Birding Starter Pack

Announcing our new migrant bar charts!

Our new migrant bar charts can be accessed HERE. They will be released in batches, with the first few posted today (25 Aug).

Have you ever asked when you should expect to start seeing warblers and flycatchers make their way to Singapore, or when to start watching the skies for the fall raptor migration?

Our bar charts for rarities were released early this year, and we trust that it has been a useful tool for many in deciding when and where to look for mega targets. After making them public, we decided to dream bigger: why not do it for all migratory species in Singapore so that everybody can learn more? In the coming weeks, we will be launching bar charts for all migrant and vagrant species (not just rarities), illustrating the estimated number of individuals that are typically present in Singapore during different times of the migratory season. These charts will also highlight the peak weeks, as well as early and late dates for relevant species (only possible for species which do not have oversummering records). 

Our charts will be rolled out and launched on our website progressively based on the typical arrival times of each species.

Data used is based on the period Jul 2012-Jun 2022, and will be updated at the end of every season so it remains relevant over time.

Use this page to access our bar charts, or keep reading below for a more detailed overview of how they are produced.

How we generate our estimates

For species in our database, this is relatively straightforward. We split each year into 52 weeks, starting from Jan 1, and count up the number of birds in each week according to records in our database.

It is a more involved process when it comes to estimating numbers for species not included in our database.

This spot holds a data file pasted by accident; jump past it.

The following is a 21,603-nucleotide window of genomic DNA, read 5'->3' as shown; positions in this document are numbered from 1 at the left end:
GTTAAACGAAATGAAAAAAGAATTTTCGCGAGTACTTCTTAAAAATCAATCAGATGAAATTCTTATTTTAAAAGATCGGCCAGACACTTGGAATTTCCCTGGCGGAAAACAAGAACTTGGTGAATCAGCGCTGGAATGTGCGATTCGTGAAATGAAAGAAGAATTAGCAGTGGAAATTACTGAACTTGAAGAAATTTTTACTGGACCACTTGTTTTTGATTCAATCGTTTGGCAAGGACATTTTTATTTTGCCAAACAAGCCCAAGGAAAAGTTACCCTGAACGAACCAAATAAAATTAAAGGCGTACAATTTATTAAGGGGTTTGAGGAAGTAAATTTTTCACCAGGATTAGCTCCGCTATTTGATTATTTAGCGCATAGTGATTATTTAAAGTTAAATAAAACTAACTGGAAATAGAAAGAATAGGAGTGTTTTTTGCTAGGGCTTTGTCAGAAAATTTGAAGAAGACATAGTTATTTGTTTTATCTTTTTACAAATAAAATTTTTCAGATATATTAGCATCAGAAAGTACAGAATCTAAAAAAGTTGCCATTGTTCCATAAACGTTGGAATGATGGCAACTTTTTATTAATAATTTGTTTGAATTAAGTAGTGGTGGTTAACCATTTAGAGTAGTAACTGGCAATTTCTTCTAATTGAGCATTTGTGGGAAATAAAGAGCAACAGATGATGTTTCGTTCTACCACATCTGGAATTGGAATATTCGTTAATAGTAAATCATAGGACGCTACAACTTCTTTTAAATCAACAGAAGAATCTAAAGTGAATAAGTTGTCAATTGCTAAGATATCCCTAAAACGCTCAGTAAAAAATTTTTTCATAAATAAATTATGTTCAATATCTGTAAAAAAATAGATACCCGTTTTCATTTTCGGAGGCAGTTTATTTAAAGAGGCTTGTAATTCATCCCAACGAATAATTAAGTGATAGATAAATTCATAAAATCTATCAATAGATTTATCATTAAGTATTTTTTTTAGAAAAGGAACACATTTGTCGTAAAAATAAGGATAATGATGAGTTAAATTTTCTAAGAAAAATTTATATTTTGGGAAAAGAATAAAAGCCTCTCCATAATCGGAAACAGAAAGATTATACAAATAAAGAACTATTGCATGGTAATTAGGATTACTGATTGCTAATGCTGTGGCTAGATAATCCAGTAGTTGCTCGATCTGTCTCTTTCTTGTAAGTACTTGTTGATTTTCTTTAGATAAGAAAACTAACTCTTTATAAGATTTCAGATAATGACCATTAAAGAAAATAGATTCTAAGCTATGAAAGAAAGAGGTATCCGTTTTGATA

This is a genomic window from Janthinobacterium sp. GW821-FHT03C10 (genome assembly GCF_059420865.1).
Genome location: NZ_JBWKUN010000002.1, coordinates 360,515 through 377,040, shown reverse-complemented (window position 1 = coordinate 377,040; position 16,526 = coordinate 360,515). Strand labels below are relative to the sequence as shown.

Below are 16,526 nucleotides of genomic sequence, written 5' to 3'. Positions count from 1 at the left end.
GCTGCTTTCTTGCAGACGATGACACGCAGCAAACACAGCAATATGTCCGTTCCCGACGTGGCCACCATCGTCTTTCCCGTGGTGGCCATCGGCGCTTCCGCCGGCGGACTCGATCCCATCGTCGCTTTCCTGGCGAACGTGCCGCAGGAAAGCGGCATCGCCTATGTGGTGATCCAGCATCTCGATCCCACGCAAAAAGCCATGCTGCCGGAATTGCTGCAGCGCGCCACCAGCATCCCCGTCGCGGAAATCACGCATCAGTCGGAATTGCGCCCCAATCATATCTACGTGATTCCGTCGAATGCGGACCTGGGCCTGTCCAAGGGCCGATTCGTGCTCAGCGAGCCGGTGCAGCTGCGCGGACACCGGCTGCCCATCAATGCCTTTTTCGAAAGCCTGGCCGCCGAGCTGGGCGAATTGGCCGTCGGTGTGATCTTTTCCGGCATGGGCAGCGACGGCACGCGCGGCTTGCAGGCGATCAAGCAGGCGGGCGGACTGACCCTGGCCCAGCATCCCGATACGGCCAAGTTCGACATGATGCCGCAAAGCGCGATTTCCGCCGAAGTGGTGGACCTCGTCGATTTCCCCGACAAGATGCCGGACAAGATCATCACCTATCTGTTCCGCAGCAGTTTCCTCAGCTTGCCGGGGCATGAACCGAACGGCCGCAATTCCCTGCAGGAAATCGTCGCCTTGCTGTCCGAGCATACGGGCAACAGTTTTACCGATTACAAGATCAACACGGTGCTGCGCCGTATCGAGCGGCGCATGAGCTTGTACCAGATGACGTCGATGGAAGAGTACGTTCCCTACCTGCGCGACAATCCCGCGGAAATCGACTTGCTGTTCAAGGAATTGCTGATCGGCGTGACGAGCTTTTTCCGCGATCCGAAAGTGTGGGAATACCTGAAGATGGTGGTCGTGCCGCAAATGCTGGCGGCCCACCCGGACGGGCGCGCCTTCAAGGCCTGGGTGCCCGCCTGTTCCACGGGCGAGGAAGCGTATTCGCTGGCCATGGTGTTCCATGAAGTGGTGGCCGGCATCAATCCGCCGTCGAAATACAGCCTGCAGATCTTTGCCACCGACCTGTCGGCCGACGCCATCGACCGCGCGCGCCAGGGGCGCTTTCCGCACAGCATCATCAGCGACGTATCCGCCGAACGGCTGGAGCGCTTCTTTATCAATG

Briefly, the process includes:

  1. Grouping all the sightings into their corresponding weeks
  2. Using distance between sightings to determine whether two sightings may be linked (i.e. the same birds involved)
  3. Using time between the sightings grouped in step 2, to further determine whether they are linked
  4. Concluding by lumping those sightings which are linked, and splitting those which are not, to give an estimate of the number of birds present at any one point in time

This procedure is necessary to account for duplicated records as not every observer uses the same eBird “hotspots”, and some users may use “personal locations” to record sightings rather than hotspots. This may result in a distance of a few kilometres between eBird observations that might refer to the same bird.

At the same time, different species may require different methods of determining whether two sightings are of the same bird. A raptor which is passing through Singapore is unlikely to be seen on multiple days in a row – two Common Kestrels at Henderson Waves on consecutive days in October, for example, are likely different individuals. Our approach, which combines spatial and temporal methods to estimate the number of individuals of a species during each week, is relatively tolerant to these complicating factors.

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